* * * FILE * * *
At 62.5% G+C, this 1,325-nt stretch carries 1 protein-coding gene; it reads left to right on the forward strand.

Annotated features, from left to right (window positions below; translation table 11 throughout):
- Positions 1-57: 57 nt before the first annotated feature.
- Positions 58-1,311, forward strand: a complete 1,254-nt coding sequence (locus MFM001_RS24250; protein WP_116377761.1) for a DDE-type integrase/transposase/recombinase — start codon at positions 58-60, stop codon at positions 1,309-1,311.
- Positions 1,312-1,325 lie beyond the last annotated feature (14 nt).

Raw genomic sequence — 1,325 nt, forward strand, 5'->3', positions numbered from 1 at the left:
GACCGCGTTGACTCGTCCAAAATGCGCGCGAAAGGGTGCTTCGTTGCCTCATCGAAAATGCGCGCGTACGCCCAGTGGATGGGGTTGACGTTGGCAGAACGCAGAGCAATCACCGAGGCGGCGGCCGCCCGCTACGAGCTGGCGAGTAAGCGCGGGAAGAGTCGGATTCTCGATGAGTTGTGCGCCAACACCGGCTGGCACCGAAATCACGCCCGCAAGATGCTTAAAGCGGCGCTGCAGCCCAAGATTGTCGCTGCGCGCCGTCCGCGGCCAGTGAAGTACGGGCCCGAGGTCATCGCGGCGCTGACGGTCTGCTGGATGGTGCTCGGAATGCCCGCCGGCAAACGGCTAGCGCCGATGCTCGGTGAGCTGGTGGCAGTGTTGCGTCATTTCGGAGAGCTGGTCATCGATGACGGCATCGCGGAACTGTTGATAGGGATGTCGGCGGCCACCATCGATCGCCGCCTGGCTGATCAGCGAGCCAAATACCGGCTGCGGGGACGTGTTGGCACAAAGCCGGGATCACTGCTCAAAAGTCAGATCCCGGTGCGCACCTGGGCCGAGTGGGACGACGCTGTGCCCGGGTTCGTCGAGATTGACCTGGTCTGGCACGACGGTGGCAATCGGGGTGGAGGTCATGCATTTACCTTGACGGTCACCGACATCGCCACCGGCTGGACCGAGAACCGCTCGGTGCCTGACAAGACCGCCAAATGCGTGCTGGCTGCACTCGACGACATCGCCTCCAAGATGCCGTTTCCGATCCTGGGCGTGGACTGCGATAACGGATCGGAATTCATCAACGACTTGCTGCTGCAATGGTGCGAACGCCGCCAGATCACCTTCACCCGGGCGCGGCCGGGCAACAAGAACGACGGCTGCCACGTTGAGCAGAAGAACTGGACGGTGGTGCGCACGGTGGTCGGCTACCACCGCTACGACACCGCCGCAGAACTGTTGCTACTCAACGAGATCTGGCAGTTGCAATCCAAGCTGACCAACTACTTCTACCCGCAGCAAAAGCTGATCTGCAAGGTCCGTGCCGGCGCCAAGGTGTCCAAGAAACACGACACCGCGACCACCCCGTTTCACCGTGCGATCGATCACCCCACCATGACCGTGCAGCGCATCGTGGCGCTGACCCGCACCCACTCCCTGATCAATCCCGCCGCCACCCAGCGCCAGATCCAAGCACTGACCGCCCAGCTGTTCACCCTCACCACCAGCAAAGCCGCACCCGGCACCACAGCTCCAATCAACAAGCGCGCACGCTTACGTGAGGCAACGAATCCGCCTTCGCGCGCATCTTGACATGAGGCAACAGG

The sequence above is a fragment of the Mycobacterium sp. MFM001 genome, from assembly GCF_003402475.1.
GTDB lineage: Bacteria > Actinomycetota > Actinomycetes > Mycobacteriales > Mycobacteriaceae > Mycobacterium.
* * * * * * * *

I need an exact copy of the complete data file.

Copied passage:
At 62.5% G+C, this 1,325-nt stretch carries 1 protein-coding gene; it reads left to right on the forward strand.

Annotated features, from left to right (window positions below; translation table 11 throughout):
- Positions 1-57: 57 nt before the first annotated feature.
- Positions 58-1,311, forward strand: a complete 1,254-nt coding sequence (locus MFM001_RS24250; protein WP_116377761.1) for a DDE-type integrase/transposase/recombinase — start codon at positions 58-60, stop codon at positions 1,309-1,311.
- Positions 1,312-1,325 lie beyond the last annotated feature (14 nt).

Raw genomic sequence — 1,325 nt, forward strand, 5'->3', positions numbered from 1 at the left:
GACCGCGTTGACTCGTCCAAAATGCGCGCGAAAGGGTGCTTCGTTGCCTCATCGAAAATGCGCGCGTACGCCCAGTGGATGGGGTTGACGTTGGCAGAACGCAGAGCAATCACCGAGGCGGCGGCCGCCCGCTACGAGCTGGCGAGTAAGCGCGGGAAGAGTCGGATTCTCGATGAGTTGTGCGCCAACACCGGCTGGCACCGAAATCACGCCCGCAAGATGCTTAAAGCGGCGCTGCAGCCCAAGATTGTCGCTGCGCGCCGTCCGCGGCCAGTGAAGTACGGGCCCGAGGTCATCGCGGCGCTGACGGTCTGCTGGATGGTGCTCGGAATGCCCGCCGGCAAACGGCTAGCGCCGATGCTCGGTGAGCTGGTGGCAGTGTTGCGTCATTTCGGAGAGCTGGTCATCGATGACGGCATCGCGGAACTGTTGATAGGGATGTCGGCGGCCACCATCGATCGCCGCCTGGCTGATCAGCGAGCCAAATACCGGCTGCGGGGACGTGTTGGCACAAAGCCGGGATCACTGCTCAAAAGTCAGATCCCGGTGCGCACCTGGGCCGAGTGGGACGACGCTGTGCCCGGGTTCGTCGAGATTGACCTGGTCTGGCACGACGGTGGCAATCGGGGTGGAGGTCATGCATTTACCTTGACGGTCACCGACATCGCCACCGGCTGGACCGAGAACCGCTCGGTGCCTGACAAGACCGCCAAATGCGTGCTGGCTGCACTCGACGACATCGCCTCCAAGATGCCGTTTCCGATCCTGGGCGTGGACTGCGATAACGGATCGGAATTCATCAACGACTTGCTGCTGCAATGGTGCGAACGCCGCCAGATCACCTTCACCCGGGCGCGGCCGGGCAACAAGAACGACGGCTGCCACGTTGAGCAGAAGAACTGGACGGTGGTGCGCACGGTGGTCGGCTACCACCGCTACGACACCGCCGCAGAACTGTTGCTACTCAACGAGATCTGGCAGTTGCAATCCAAGCTGACCAACTACTTCTACCCGCAGCAAAAGCTGATCTGCAAGGTCCGTGCCGGCGCCAAGGTGTCCAAGAAACACGACACCGCGACCACCCCGTTTCACCGTGCGATCGATCACCCCACCATGACCGTGCAGCGCATCGTGGCGCTGACCCGCACCCACTCCCTGATCAATCCCGCCGCCACCCAGCGCCAGATCCAAGCACTGACCGCCCAGCTGTTCACCCTCACCACCAGCAAAGCCGCACCCGGCACCACAGCTCCAATCAACAAGCGCGCACGCTTACGTGAGGCAACGAATCCGCCTTCGCGCGCATCTTGACATGAGGCAACAGG

The sequence above is a fragment of the Mycobacterium sp. MFM001 genome, from assembly GCF_003402475.1.
GTDB lineage: Bacteria > Actinomycetota > Actinomycetes > Mycobacteriales > Mycobacteriaceae > Mycobacterium.